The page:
Conflicting Stories Surround Fukushima Fuel Pool #4

The tragedy at the Fukushima reactors and the misery in Japan continues to unfold. We can only feel sorrow for our brothers and sisters in Japan. The media frenzy in the U.S. is reaching new heights and has started to take leave of its senses. Consider the fuel pool at reactor #4. This sits 70 to 80 feet above the ground, near the top of the reactor. Is it dry, as NRC Chairman Jaczko has stated in Congress on Thursday? Is the zirconium fuel cladding on fire, as CNN has graphically shown? To this and more, I say, no.

Earthquake and Tsunami of Biblical Proportions

When the 9.0 earthquake struck off shore, and 30 foot waves washed out ten thousand lives and tens of thousands of homes, Fukushima reactors 1, 2 and 3 were operating, and reactors 4, 5 and 6 were shut down for maintenance, and had been since the end of November. The fuel in those reactors had been transferred to the fuel pools. When the tsunami washed out off-site power and backup power from diesel generators, nuclear fuel from reactors 4, 5 and 6 had already cooled for 100 days. But now, all pumps and water circulation ceased.

Heroic Workers and Measures

The immediate problem was the three operating reactors 1, 2 and 3. On immediate shutdown, the fuel in those reactors was more than 100 times more heat-generating than the fuel in pools, 4, 5 and 6. Without pumps, workers had to pump water into the reactors, and let the pressure out before more water could be pumped. "Feed and bleed" it was called, likened to pumping water into a balloon. But hydrogen was created in the process; the bleed exploded. Over 2 dozen workers have been injured, while the radiation fields continued to rise. Cesium, a semi-volatile metal and gaseous iodine, were released. At one point, only 50 workers remained on the site. Tokyo Electric (TEPCO) acknowledges that reactors 1, 2 and 3 had partial meltdowns. TEPCO is in the process of bringing in external power and pumps to begin properly circulating cooling water. But the melted fuel will likely not allow unfettered cooling.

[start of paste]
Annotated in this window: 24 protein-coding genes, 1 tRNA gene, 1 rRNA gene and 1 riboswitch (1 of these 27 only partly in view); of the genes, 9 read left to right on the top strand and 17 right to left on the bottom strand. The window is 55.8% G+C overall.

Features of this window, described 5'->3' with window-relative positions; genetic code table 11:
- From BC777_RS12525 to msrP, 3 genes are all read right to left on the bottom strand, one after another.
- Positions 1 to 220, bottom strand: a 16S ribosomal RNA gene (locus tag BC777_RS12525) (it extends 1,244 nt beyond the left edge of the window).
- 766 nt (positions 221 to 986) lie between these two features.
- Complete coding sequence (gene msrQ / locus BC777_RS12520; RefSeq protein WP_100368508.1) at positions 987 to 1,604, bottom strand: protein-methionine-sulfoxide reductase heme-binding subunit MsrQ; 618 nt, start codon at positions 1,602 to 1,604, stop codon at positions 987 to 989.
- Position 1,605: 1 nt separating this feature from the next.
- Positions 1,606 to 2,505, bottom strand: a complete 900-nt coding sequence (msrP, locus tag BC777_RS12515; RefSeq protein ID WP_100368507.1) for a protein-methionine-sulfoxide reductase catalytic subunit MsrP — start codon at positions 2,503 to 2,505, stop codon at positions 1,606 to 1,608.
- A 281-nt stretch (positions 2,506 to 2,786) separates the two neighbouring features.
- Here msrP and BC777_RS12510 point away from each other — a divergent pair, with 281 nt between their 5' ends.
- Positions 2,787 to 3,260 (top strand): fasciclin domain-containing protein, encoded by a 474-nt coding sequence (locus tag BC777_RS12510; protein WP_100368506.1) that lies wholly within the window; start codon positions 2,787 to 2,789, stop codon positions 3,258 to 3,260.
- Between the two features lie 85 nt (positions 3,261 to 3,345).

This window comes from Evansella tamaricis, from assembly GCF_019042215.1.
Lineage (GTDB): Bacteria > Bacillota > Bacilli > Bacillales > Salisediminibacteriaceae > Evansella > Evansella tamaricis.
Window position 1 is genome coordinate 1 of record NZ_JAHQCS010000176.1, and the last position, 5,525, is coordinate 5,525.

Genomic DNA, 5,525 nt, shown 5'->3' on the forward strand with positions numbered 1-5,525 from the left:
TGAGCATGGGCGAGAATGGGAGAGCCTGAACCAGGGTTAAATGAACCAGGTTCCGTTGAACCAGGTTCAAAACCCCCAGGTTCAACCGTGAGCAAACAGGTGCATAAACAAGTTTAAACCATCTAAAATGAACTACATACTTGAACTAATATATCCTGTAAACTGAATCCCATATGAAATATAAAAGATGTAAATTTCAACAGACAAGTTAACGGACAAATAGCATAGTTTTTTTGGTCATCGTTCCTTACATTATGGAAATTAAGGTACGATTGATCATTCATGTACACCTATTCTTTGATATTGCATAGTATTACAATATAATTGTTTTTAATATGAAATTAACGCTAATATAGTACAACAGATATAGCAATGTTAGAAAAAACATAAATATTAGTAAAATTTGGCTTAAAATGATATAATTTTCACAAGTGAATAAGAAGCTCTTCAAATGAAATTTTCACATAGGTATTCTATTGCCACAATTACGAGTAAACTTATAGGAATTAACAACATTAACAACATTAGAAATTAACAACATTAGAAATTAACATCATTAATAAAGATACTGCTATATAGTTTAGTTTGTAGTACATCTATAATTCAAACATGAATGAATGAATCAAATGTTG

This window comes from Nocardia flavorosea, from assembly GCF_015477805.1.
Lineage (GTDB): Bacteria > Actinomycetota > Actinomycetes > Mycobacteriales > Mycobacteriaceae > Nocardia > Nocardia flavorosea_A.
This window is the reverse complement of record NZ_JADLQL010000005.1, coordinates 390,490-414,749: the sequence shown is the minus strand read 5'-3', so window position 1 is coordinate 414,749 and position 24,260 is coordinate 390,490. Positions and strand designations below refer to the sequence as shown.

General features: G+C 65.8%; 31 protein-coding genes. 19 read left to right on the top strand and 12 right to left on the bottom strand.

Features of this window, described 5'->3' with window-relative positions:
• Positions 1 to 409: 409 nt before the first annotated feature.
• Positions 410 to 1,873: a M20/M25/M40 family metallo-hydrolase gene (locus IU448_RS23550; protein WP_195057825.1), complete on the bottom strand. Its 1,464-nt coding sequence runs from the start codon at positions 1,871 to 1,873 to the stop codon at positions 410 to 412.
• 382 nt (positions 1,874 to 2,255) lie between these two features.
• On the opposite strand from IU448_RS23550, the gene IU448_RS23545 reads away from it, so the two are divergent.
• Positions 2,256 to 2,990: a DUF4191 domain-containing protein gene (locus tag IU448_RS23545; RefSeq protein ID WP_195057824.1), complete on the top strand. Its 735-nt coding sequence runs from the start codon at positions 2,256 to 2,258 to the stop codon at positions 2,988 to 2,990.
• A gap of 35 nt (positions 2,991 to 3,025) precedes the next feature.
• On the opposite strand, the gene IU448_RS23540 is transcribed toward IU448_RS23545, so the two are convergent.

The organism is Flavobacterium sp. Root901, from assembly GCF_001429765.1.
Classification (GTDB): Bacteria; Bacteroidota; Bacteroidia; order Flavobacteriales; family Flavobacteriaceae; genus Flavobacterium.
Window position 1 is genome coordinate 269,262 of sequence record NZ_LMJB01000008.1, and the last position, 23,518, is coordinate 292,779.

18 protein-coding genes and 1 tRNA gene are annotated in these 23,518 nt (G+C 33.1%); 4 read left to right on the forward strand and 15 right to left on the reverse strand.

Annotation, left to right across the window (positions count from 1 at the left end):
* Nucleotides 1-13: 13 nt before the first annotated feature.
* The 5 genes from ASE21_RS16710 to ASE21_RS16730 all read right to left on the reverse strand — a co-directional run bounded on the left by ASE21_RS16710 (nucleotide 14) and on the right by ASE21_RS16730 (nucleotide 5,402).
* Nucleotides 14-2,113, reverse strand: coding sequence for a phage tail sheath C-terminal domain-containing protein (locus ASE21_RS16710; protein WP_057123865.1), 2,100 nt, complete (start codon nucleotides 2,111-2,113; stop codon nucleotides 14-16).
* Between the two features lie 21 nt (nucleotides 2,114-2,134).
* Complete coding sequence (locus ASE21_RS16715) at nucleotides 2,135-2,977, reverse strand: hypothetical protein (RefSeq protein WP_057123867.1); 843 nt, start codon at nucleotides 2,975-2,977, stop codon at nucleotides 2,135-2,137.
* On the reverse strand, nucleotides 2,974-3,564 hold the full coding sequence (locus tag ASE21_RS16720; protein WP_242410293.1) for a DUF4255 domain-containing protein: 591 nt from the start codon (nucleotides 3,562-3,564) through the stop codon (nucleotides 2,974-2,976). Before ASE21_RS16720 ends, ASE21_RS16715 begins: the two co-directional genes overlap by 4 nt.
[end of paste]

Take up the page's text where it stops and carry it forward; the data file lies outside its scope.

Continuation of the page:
Fuel Pool at #4 Reactor

Meanwhile, two fires occurred at reactor #4, partially destroying the roof and side panels of the building. The fuel pool is a deep pool of water, approximately 40 feet deep, with a lattice work to hold the fuel assemblies that are approximately 12 feet long. The water cover is 20', enough to cool and shield the fuel. The International Atomic Energy Agency says the water had reached 84 oC, about 1½ days after the accident. My calculations show that it would take almost 3 days for the water to reach 100 oC. Steam has been seen emanating from the pool. It would then take less than two weeks for the fuel to become uncovered. As the water levels declined and the vaporization increased, the radiation dose rate above the pool would increase. When five feet of cover remained, the dose rate would begin to increase precipitously. When the fuel becomes uncovered, a zirconium fire would ensue. The heat and radiation levels, including released radioactivity, would be enormous. I estimate, using the standard software, Microshield, dose rates on the order of 3000 rems/hour, 200 meters above the fuel pool. Less than one minute in this dose field would be grave.

Conflicting Reports

The New York Times acknowledges Friday afternoon that there are conflicting versions of what is taking place. On the one hand, Union of Concerned Scientists and the Nuclear Regulatory Commission claim that fuel pool #4 is dry and that zirconium fires have taken place, releasing cesium and iodine to the environment. On the other hand, TEPCO says the #4 fuel pool has water. Who's right? The NRC is right, if the fuel pool had a leak and water drained out. But if the steel liner and concrete walls remained intact, TEPCO is right and there is time to bring the #4 pool situation under control. In this conflict, I agree with TEPCO, and hope that the company quickly resolves the problem. The alternative is unthinkable.